Savers Overpay Millions In Pension Freedom Tax

Thousands of retirement savers drawing cash from their pensions are paying too much tax because of a loophole in tax law, according to financial experts.

A quirk in the way tax is worked out means anyone who has taken money from their pension savings will have paid income tax – but only 11,000 claims for a refund have been made even though an average 139,000 pensions are dipped into for cash every quarter.

And as pension freedoms allowing the withdrawals started in April 2015, that could add up to a million savers owed money by HM Revenue and Customs (HMRC).

Tax coding quirk

The issue is tax coding, says financial platform AJ Bell.

HMRC must supply an accurate tax code to a pension provider so the right amount of tax is deducted at source from the cash withdrawal.

However, HMRC does not routinely supply the codes and providers cannot accept them from customers.

Instead, providers must resort to a default tax deduction called the ‘month 1’ basis.

Under this default, the pension withdrawal is treated as a regular monthly payment instead of a one-off transaction. Tax rules then say the annual tax allowance is divided equally over 12 months.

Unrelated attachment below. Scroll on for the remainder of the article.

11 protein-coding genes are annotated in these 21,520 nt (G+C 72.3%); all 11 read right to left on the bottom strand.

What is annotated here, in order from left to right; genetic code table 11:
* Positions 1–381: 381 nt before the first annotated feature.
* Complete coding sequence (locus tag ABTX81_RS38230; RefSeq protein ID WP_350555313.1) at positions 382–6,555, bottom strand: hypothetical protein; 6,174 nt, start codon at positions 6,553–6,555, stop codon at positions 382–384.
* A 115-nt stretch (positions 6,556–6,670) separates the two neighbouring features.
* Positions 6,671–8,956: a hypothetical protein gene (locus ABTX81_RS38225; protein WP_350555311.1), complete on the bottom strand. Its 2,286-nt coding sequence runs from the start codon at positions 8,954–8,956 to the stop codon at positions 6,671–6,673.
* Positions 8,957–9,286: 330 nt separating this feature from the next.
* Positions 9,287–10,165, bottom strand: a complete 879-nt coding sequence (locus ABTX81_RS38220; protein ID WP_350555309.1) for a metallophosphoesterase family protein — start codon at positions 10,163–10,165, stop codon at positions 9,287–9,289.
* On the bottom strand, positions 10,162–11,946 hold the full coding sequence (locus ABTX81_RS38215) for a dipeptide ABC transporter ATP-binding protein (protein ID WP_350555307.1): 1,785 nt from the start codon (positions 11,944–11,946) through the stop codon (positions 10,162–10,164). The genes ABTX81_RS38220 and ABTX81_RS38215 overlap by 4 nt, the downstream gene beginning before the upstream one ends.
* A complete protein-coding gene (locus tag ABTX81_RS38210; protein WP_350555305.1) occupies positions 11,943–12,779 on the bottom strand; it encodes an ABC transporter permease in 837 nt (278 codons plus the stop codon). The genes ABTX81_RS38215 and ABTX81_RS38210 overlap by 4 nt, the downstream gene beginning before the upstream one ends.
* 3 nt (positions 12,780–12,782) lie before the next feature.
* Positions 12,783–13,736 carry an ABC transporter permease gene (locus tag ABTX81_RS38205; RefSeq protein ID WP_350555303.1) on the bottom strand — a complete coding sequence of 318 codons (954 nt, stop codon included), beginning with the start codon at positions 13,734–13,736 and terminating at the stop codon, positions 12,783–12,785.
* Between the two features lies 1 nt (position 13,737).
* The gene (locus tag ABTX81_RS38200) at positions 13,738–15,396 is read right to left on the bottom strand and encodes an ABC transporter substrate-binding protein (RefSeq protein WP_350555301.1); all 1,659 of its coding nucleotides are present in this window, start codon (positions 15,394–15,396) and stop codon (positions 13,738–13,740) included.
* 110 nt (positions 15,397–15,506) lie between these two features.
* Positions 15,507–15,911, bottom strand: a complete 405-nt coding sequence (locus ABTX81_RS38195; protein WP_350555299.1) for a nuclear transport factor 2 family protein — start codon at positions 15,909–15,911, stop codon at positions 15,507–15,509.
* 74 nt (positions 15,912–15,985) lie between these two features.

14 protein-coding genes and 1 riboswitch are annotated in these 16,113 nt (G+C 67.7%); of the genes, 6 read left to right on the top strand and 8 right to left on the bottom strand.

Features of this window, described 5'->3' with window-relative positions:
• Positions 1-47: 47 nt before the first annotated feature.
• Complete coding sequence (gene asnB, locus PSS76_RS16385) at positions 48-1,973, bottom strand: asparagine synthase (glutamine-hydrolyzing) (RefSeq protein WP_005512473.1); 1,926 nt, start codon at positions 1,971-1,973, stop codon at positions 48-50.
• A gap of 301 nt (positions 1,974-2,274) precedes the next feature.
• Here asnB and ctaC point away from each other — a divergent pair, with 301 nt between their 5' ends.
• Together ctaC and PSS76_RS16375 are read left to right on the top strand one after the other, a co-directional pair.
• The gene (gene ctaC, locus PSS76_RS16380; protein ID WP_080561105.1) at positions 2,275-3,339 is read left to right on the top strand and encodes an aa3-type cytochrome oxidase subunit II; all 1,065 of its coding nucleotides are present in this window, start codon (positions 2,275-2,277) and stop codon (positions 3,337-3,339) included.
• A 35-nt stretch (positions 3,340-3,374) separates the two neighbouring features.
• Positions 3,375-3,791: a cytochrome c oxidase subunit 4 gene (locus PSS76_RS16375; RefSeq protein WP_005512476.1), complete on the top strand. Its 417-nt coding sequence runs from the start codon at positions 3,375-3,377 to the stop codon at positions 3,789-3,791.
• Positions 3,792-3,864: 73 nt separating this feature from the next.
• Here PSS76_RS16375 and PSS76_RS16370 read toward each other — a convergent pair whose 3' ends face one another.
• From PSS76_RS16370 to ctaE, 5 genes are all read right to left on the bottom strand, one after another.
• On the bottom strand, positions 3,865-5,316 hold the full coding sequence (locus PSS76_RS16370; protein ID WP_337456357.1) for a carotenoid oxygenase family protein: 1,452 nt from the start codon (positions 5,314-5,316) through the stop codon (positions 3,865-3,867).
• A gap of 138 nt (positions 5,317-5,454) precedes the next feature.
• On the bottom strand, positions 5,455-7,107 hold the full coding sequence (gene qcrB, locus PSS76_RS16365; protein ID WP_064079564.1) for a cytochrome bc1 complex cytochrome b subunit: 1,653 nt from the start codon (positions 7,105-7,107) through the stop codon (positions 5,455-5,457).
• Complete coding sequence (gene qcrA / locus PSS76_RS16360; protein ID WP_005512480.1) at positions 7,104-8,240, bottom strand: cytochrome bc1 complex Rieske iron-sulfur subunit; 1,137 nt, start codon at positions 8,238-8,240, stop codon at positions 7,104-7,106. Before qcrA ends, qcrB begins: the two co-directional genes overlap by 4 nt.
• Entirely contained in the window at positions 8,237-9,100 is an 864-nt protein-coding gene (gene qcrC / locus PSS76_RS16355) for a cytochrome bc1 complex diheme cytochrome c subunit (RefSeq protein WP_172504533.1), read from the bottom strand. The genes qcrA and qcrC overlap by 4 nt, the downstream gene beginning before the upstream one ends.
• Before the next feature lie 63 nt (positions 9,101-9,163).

No help from HMRC

For a £10,000 withdrawal at the start of the tax year, a pension saver with no other income for the year should expect to pay no income tax. But under the month 1 rule, they pay £3,099 as the £10,000 is tax treated as the first instalment of £120,000 over the year.

“HMRC insists an emergency tax code is applied to pension freedom withdrawals, which means tens of thousands of people will have paid too much tax on their withdrawals, yet few have reclaimed this tax.  This might be because they don’t know they have paid too much or because the process to reclaim it just seemed too complicated,” said Tom Selby, a senior analyst at AJ Bell.

“Whatever the reason, there is likely to be millions of pounds sitting with HMRC that could be legitimately reclaimed. It is up to individuals to check whether they have paid too much tax and to make a claim, they are unlikely to get any help from the government.”

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